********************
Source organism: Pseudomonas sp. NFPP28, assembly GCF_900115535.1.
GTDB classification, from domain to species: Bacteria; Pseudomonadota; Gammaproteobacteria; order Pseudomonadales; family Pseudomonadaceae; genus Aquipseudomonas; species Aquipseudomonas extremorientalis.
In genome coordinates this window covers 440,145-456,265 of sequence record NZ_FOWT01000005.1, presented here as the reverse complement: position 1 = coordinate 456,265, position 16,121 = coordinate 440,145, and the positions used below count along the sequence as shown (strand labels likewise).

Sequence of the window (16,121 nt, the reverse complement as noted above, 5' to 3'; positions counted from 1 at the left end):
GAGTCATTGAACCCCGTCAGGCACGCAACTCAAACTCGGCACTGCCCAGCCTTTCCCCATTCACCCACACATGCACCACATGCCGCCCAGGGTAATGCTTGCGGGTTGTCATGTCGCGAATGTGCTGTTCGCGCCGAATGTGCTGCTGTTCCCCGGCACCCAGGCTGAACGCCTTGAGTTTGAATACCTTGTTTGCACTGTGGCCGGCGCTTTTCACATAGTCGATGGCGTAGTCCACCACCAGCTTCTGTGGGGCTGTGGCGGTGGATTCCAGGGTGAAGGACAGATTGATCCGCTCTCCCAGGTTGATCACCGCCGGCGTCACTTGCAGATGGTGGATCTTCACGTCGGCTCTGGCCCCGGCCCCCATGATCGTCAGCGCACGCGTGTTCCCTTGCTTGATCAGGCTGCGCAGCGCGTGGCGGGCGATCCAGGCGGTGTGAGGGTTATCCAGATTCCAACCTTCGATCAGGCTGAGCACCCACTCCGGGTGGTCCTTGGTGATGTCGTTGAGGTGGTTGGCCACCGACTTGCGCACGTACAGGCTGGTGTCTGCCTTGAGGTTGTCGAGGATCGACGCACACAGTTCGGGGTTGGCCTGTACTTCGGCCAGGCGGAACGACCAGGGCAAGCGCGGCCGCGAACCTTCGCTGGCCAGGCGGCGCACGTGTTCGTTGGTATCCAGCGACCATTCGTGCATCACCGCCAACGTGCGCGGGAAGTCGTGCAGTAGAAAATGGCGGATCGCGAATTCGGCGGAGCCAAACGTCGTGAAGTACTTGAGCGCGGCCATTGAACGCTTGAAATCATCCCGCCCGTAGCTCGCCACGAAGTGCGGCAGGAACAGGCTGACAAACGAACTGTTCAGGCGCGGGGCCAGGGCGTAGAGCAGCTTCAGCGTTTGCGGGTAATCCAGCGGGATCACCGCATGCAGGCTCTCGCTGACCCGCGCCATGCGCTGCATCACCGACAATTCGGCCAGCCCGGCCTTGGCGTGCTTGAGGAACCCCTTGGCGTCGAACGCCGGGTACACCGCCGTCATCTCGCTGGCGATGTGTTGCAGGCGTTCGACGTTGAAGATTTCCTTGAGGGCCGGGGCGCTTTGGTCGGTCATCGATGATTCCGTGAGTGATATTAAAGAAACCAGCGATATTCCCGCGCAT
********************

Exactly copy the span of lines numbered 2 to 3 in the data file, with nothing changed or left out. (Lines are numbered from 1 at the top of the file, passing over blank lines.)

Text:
GTDB classification, from domain to species: Bacteria; Pseudomonadota; Gammaproteobacteria; order Pseudomonadales; family Pseudomonadaceae; genus Aquipseudomonas; species Aquipseudomonas extremorientalis.
In genome coordinates this window covers 440,145-456,265 of sequence record NZ_FOWT01000005.1, presented here as the reverse complement: position 1 = coordinate 456,265, position 16,121 = coordinate 440,145, and the positions used below count along the sequence as shown (strand labels likewise).